13. For what it's worth: Daily Star WEDNESDAY, DEC 19, 2007 LED ZEP PLAN MEGASHOW 2 LED Zeppelin will definitely be touring next year and are planning a massive show at the Millennium Stadium. But the rock legends are waiting for all the fuss surrounding their reunion to die down before announcing dates. Robert Plant, 59, Jimmy Page, 63, and John Paul Jones, 61, were thrilled with the reaction to their one-off show at London’s O2 Arena last week but won’t play again until the second half of 2008. My source close to the Zep said: “Robert was overwhelmed by the attention but he wants the fuss to die down before doing more stuff with the band. It’ll be towards the end of the year now.” Talks Despite Plant announcing a separate solo tour with Alison Krauss, 36, the reformed rockers are looking at doing a series of major gigs across the world including at Cardiff’s Millennium Stadium. Venue bosses have admitted they are in talks with the band’s management about performing next year. Welsh Rugby Union main man Roger Lewis, who is pals with bassist Jones, said: “We would love to welcome Led Zeppelin and we have already put in a request to Harvey Goldsmith (the band’s promoter). “Initially, Harvey said they were only going to do a one-off gig but now they are considering a tour.” While further dates at Wembley Stadium and New York’s Madison Square Gardens are also rumoured, the Millennium Stadium is the band’s favourite venue because of its famous roof. Lewis added: “We are the only stadium in Britain with a retractable roof and we can guarantee a perfect event for 70,000 people.” We had to wait a long time for them to rock and roll, so we can surely wait a few months for the full tour.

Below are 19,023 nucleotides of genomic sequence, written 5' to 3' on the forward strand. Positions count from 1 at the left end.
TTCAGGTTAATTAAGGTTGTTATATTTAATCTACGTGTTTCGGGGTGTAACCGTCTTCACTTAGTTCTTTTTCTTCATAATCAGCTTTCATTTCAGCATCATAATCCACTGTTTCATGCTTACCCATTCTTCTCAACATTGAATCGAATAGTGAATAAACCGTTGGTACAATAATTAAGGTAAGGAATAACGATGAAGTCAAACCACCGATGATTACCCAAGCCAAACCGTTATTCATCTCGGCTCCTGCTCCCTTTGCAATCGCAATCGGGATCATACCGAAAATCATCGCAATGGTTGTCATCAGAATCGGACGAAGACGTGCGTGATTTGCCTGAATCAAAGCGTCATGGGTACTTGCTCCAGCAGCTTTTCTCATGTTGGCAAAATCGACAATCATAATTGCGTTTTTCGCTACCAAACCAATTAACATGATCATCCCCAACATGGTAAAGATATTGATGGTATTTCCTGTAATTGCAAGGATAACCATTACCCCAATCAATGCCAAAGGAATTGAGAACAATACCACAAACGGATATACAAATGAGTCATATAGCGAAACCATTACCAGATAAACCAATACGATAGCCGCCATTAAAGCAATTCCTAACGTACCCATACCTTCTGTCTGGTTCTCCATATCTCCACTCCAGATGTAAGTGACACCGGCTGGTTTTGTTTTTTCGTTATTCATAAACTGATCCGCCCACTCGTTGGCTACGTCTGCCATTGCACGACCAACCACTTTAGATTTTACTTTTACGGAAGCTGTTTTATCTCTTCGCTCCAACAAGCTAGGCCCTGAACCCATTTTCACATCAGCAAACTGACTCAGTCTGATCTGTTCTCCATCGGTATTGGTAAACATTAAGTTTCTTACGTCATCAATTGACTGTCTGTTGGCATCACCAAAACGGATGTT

14. Crawdaddy! Led Zeppelin: What Is and What Should Never Be December 19, 2007 by Bruce Pilato On December 10th, 2007 the Mothership finally landed inside London’s O2 arena and 20,000 of us got on it for the reunion ride of a lifetime. The long-awaited “official” reunion of Jimmy Page, Robert Plant, and John Paul Jones (the surviving members of Led Zeppelin) finally took place. Performing with them was Jason Bonham, son of the late John Bonham, the band’s original drummer. At 8:59 pm, the lights dimmed and the Mighty Zeppelin took to the stage for what was an unforgettable two-hour performance that featured 16 songs from seven of the band’s nine studio albums. With the exception of the never achieved reunion of the Beatles, an official reunion of Led Zeppelin has been the most sought after regrouping in all of rock history, and the demand for tickets to this “one-off” charity show staged to benefit the late Ahmet Ertegun’s Education Fund was astonishing, to say the least. Billed as a “Tribute to Ahmet Ertegun” (he died in 2006, at age 83, after losing consciousness when he fell backstage at a Rolling Stones concert in New York City), the all-star event brought together a myriad of stars, all of whom had been signed by Ertegun and seen their greatest artistic and commercial success while on his Atlantic Records roster. Over 20 million fans applied for the 02’s 19,500 available seats via an intricate lottery system designed to thwart scalpers. In the end, the scalpers prevailed to some degree, with one eager (and wealthy) fan paying a reported $160,000 for two tickets in the front row. The concert was so highly anticipated that the venue actually sold out of all related merchandise before the show began. It is estimated to have grossed over $12,000,000, which, after expenses, will be used to provide music scholarships for students in the US, England, and Ertegun’s native Turkey. “It’s kind of strange,” said Robert Plant, pausing near the last third of the performance. “I’ve been told there are people here from 50 different countries. I see a man in the audience holding up his young son with a sign that says ‘Hammer of the Gods.’ I can’t imagine people from 50 countries would like to see that,” he adds, laughing. “Especially so late in life.” But come they did, in all shapes, sizes, genders, and denominations. There were a remarkable number of Americans at the show (estimated to be nearly 40% of the audience), and for celebrity watchers it was a who’s who of music (and TV) royalty. Inside the arena, backstage, and at the concert’s VIP after-show party held at the venue’s trendy Indigo Club, scads of music celebs were visible among us: Sir Paul McCartney, Mick Jagger, Pink Floyd’s David Gilmour, Noel and Liam Gallagher from Oasis, Dave Grohl, Genesis member Mike Rutherford, Kate Moss, Naomi Campbell, Marilyn Manson, and many others. The road back for Led Zeppelin was a long and arduous one that began 28 years ago (almost to the day), when they officially broke up on December 4, 1980—after John Bonham’s death. Since then, there has been an almost constant effort to reform the band and get back on the road. Led Zeppelin formed in the late summer of 1968, after guitarist Jimmy Page’s British Invasion pop band, the Yardbirds, disbanded. Page connected with bassist/keyboardist John Paul Jones, a successful session player and arranger, also looking for a new project. Page had asked popular Brit singer, Terry Reid, to join as vocalist but he declined, recommending instead his friend, Robert Plant. Plant, in turn, suggested Bonham, who had been in one of his teen bands. “I would see (Jimmy) around,” said Jones, describing how the band formed in an interview I conducted with them in 1999. “There was an article in Disc magazine, a music paper that said that Jimmy Page of the Yardbirds was forming a new band. That’s all it said. “And my wife knew I was going crazy doing sessions. She said to me, ‘Go, call him up.’ And I said, ‘You must be joking; I’ve got all this work!’ and she said, ‘Just call him up!’ So, I did. I asked him if he needed a bass player for his new band, and he said, ‘Yeah, fine.’ And then he told me he was going up to Birmingham to see this singer, who also knows a drummer. He said, ‘I’ll tell you what they’re like when I get back.’ And he came back raving about them. And that was it. “I knew that we had a really good chance, because it was just such a really good band. Page and I knew what were doing and we knew we had picked the right people.” Initially, they were to be called the New Yardbirds (and even did a brief tour to fulfill old Yarbird obligations), but when Who drummer Keith Moon heard about the band, he commented: “They are likely to go down like a lead zeppelin.” Loving the comment, Page changed the spelling, and Led Zeppelin was born. Managed by the menacing 300-plus pound Peter Grant (a former bodyguard and wrestler), Led Zeppelin quickly became darlings of the London music press, delivering spellbinding three-hour club shows that combined blues, folk, and world-beat music wrapped in a thick coating of hard rock guitar riffs. Soon, the band was in the center of a record label bidding war, with Ertegun’s Atlantic Records being the winner. The band’s first two records, simply entitled Led Zeppelin and Led Zeppelin II, featured the incredible musicianship of the band members and are considered rock classics, yielding such radio staples as “Communication Breakdown”, “How Many More Times”, “Heartbreaker”, and the massive, worldwide hit single, “Whole Lotta Love.” “We did Led Zeppelin II while we were on the road,” says Jones. “It was like, we would have two days off and go find a studio wherever we were and we just cut it like that.” The band began to experiment musically with 1970’s watershed acoustic, folk-driven Led Zeppelin III.1971’s Led Zeppelin IV cemented their place in the pantheon of rock, releasing rockers like “Black Dog”, “Rock and Roll”, and the most requested and most played FM radio song in the US despite never being released as a single; “Stairway to Heaven.” Between 1971 and 1977, they were arguably the biggest band in the world, selling out stadiums and releasing one amazing album after another, including Houses of the Holy, Physical Graffiti (considered by many to be their best), and the apocalyptic Presence. By then, things with Led Zeppelin began to darken. Page was rumored to be a Satanist, and it was clear his dabbling with heroin had become a major problem; Plant was nearly killed in a car accident only to turn around and lose his five-year-old son, Karac, to a rare stomach virus; and the band was forced to take an extended break as the punk revolution took over in the UK and US. The band rebounded in 1979, with a brilliant performance at the Knebworth Festival, and in 1980, released another critically acclaimed studio album, In Through the Out Door. The band had just finished a brief tour of Europe and set up rehearsals in Page’s Tudor mansion before embarking on an extensive US tour in the fall of 1980. On September 23, Bonham decided to spend the night at Page’s after a drinking binge. He never awoke—he choked on vomit in his sleep. “I was often worried about him,” recalled Jones during our interview. “When he died, I was angry. We tried to help him many times, but people have to want to do that. It’s not the drink that kills you; it’s the accident that happens when you’re drinking. I know people that have lushed their way through life without a scratch. He just ended up sleeping on his back when he should have been on his side. It was as simple as that. It could have happened to anybody.” Shocked and saddened, Led Zeppelin announced it could not carry on without their friend, John Bonham, and officially broke up on December 4, 1980. The pressure to reform the band since has been enormous and often got in the way of the members’ solo projects. There were two half-hearted reunion attempts, one at 1985’s Live Aid, where Page, Plant, and Jones did five songs with drummers Phil Collins and the late Tony Thompson; and in 1988, with Jason on drums to close the Atlantic Records 40th Anniversary Concert at Madison Square Garden. “They were not very good,” admitted Plant prior to the London reunion. “At Live Aid, we played with drummers that didn’t know our songs…” Jones concurred, saying these mini-reunions did more to prevent a proper regrouping than not: “Well, every time we would do a Live Aid or big event we would talk about just maybe trying to work together again. But, the fear had always been that we don’t want to try something and it doesn‘t work.” Page did instigate a reunion of sorts, but only with Plant, when the two worked together as Page and Plant, between 1994 and 1996. "When we did [1994 MTV performance with Robert Plant] 'Unledded' we totally changed the format of the songs,” he explained to the UK’s Q earlier this year. “It was revisiting, but it wasn't a facsimile reproduction.” Page and Plant recorded and toured with a new band and 10-piece Egyptian orchestra, giving the old Zep classics a distinct Middle Eastern spin. Though commercially successful, the two caused serious damage to their relationship with Jones, who found out they were working together when he read about it in the daily newspaper. “No, they didn't call me,” he admitted. “I suppose they didn't have to. But they could have called me to tell me what they were doing. Or at least made it so I didn’t have to read about it as a reunion of sorts, because they had to know that people would call it a Zeppelin reunion regardless of whether that's what they intended or not. They might have just warned me that it would be all in the papers. To this day, I have no idea why they didn’t let me know about it.” eventually got to the point where Plant would not even attend the 2003 Grammys when Zeppelin (with Page and Jones attending) received the National Recording Academy’s Lifetime Achievement Award. The Ertegun tribute came together after more than a year of discussions and meetings with the Foundation’s Board (which includes Bill Curbishley; former Atlantic Records Senior VP, Phil Carson; Sir Richard Branson of Virgin Fame; and top UK promoter, Harvey Goldsmith, who actually produced the show). But according to Plant, it was Jason Bonham who wanted to do the show in honor of his father, who convinced him they should play together at least one more time. In September, it became official that the band would do the reunion as a one-off charity event to honor Ertegun and support his foundation. Rumors soon began to fly that Led Zeppelin was back and a world tour would be announced shortly. But, just weeks before the show, despite reports that rehearsals had gone well, Plant was still adamant that the show would be a one-time event. It only fueled the demand for tickets. “We need to do one last great show,” Plant told British journalist Allan Jones. “The past should look after itself. I go on, undaunted.” When asked why he won’t consider headlining a festival such as Glastonbury, where he could once again command an audience of 200,000, he was quick to respond: “I just wouldn’t want to do that. What would be the point? What would I get out of it?” When the show was postponed for two weeks when Page injured his hand, he issued the following statement: "I am disappointed that we are forced to postpone the concert by two weeks. However, Led Zeppelin has always set very high standards for ourselves, and we feel that this postponement will enable my injury to properly heal and permit us to perform at the level that both the band and our fans have always been accustomed to." The expectations grew as the various members started leaking reports that the rehearsals were so good, it was now likely a tour may also be around the corner. Still, as December 10th approached, the focus was only on this one event and the foundation it would serve. “Ahmet’s charismatic bond with music and musicians was simply unique,” said Page a few weeks prior to the performance. “He had an uncanny ability to combine his love for music with the business of music, and doing so created a lasting legacy. Atlantic Records will always be the house that Ahmet built. I am proud to be associated with him.” “(Ahmet) was the epitome of old-school cool,” added Jones, “a man of rare wit and charm… larger than life… full of soul.” “During the Zeppelin years, Ahmet Ertegun was a major foundation of solidarity and accord,” said Plant. “For us he was Atlantic Records and remained a close friend and conspirator—this performance stands alone as our tribute to the work and the life of our long-standing friend.” Backstage before the show, promoter Harvey Goldsmith said the band had been extremely easy to work with and were completely focused on putting on an amazing show. “Being much older, they’re very low maintenance now. They just asked for cups of tea and coffee. They have said they require very little now; they are completely focused and have been rehearsing. They know a lot of people have been waiting a very long time for this gig.” The show had begun two hours before Zeppelin took the stage, with a hodgepodge of appearances, mostly by artists that Ertegun had signed when he actively pursued the best British rock acts that flourished from 1967 through 1975. Among those performing one or two songs each were Emerson, Lake, and Palmer's Keith Emerson, Yes’ Chris Squire and Alan White, Paul Rodgers and Simon Kirke from Bad Company, Foreigner (whose only original member is guitarist Mick Jones), and former Rolling Stone Bill Wyman and his terrific big band, the Rhythm Kings—who also served as the house band for the first half of the show. And while the fans were treated to rock classics such as “Alright Now”, “Fanfare for the Common Man”, and “I Want to Know What Love Is”, it was Zeppelin they were waiting to see. The group took the stage at 9pm sharp and opened with the first song anyone had ever heard from the band when they debuted in 1968, “Good Times, Bad Times.” From there it was a Zeppelin fan’s dream come true: the best material from nearly every album. “Ramble On”, “Black Dog”, “Nobody’s Fault But Mine”, “No Quarter”, "Stairway to Heaven”, “Misty Mountain Hop”, and more. “I don’t know how many songs we recorded,” commented Plant later in the show, “but we chose to take songs from 10 different albums to make up this dynamic evening of music, knowing certain songs had to be there. This is one of those songs…” just then, bassist John Paul Jones started the opening notes to “Dazed & Confused”, and the audience erupted in a complete frenzy. The 10-minute version didn’t disappoint and contained Page’s trademark violin bow guitar solo. Visually, it was a dazzling performance that placed the band in front of a massive rear projection screen (as wide as the stage and over 50 feet high), which combined live-action footage of the concert in progress with psychedelic graphic images. They closed with a triple whammy: a stunning version of the cryptic classic, “Kashmir”, followed by two high-energy encores that included “Whole Lotta Love”, and "Rock and Roll.” And then it was over. The event fans waited nearly three decades to see has come and gone, but many remain hopeful for future appearances. Speculation involving a world tour has ensued for months, but conflicting rumors have Zeppelin fans the world over wondering what’s next. If they do indeed tour it will be a very welcomed addition to the already crowded concert season. Atlantic/Rhino Records has just issued an extensive two CD compilation of the band’s best recordings entitled Mothership, and Warner Home Video has just issued a brilliant remastered version of the band’s 1976 concert film The Song Remains the Same featuring 40 minutes of never-before-seen footage. All these events have further increased the demand for Zeppelin to return to the forefront of the contemporary music scene. Days before the show, Jimmy Page told a British paper how he felt about playing with his friends and what it would lead to: "It's great to be playing this music again with the people who lived through the creative process of its making. It's a powerful experience. It feels like the right thing to be doing." On Monday, December 10th, it appeared as though the entire world agreed. The Complete Set List: "Good Times, Bad Times" "Ramble On" "Black Dog" "In My Time of Dying" "For Your Life" "Trampled Underfoot" "Nobody’s Fault But Mine" "No Quarter" "Since I’ve Been Loving You" "Dazed & Confused" "Stairway to Heaven" "The Song Remains the Same" "Misty Mountain Hop" "Kashmir" "Whole Lotta Love" "Rock and Roll"